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The Wisconsin Department of Corrections is again accepting new prisoners and transferring inmates between institutions while the coronavirus pandemic continues. But the department also says it’s rolling out safeguards — such as quarantining new prisoners and transfers — and ramping up testing, Emily Hamer reports for the Wisconsin State Journal.
The development comes despite criminal justice reform advocates’ calls for Gov. Tony Evers to cut populations at overcrowded prisons to protect vulnerable inmates. But as Wisconsin Watch reported last month, Evers refuses to wield his power to release inmates despite campaigning on a promise to cut prison populations by 50%.
Inmates say overcrowding leaves them regularly too close to their peers and staff at a time when experts call distance a top tool for slowing the spread of COVID-19. Wisconsin prisons house 25% more inmates than they were designed to, and they lag far behind county jails in reducing inmate populations.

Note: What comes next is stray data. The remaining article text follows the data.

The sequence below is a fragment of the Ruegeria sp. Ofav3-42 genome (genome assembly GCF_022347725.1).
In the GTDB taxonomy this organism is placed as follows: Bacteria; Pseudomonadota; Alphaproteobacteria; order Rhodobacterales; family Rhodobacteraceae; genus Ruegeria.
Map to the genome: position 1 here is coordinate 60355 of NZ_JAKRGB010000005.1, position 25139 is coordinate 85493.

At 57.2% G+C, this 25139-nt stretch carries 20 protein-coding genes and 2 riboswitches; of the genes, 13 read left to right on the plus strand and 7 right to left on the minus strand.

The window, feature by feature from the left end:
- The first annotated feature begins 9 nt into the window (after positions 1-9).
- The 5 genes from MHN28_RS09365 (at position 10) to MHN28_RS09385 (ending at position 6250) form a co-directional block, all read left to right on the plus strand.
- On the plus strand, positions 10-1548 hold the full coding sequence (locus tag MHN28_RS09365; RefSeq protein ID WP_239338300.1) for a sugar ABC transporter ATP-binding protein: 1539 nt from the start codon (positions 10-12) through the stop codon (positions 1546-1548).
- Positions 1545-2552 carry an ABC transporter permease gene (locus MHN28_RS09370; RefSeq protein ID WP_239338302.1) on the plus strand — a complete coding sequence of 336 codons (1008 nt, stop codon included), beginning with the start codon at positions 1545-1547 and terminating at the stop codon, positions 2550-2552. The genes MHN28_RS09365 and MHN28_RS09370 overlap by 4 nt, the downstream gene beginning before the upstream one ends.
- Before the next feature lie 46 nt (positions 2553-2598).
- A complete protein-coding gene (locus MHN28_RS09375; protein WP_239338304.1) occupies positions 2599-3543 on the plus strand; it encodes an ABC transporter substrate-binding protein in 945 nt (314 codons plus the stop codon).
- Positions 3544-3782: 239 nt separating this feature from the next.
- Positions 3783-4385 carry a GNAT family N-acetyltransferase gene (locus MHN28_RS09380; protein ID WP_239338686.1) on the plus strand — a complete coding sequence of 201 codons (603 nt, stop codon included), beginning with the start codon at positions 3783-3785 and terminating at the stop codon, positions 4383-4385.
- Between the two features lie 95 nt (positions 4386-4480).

Mass testing, more quarantines: Wisconsin prisons’ plan for moving forward amid pandemic — Wisconsin State Journal
25 residents, 23 staff get COVID-19 at Belmont nursing home in Madison — Wisconsin State Journal
Wisconsin’s Native American tribes to ‘reimagine a new future’ after COVID-19 — Green Bay Press Gazette
If COVID-19 cases surge again, quickly implementing social distancing steps will ease outbreaks, study finds — Milwaukee Journal Sentinel
Bars and restaurants in the city of Milwaukee will be allowed to reopen at 2 p.m. Friday, mayor says — Milwaukee Journal Sentinel
Data to note
The Wisconsin Department of Health Services reported 66 active COVID-19 investigations of nursing homes as of Thursday, and 20 additional investigations are closed. In Wisconsin, just one case of a staff member or resident testing positive for COVID-19 triggers a facility-wide investigation of a nursing home.
The data do not include nursing homes with fewer than 10 beds or homes where investigations are closed.
Residents of nursing homes are particularly vulnerable to COVID-19 infections. Long-term care facilities, which include nursing homes and assisted living facilities, account for 5% of the state’s confirmed COVID-19 cases and 43% of deaths during the pandemic, according to DHS.
DHS reported 19,892 total confirmed COVID-19 cases through Thursday (12,980 are recoveries) and 626 deaths.
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On State Street, fresh murals brighten boarded storefronts — The Cap Times
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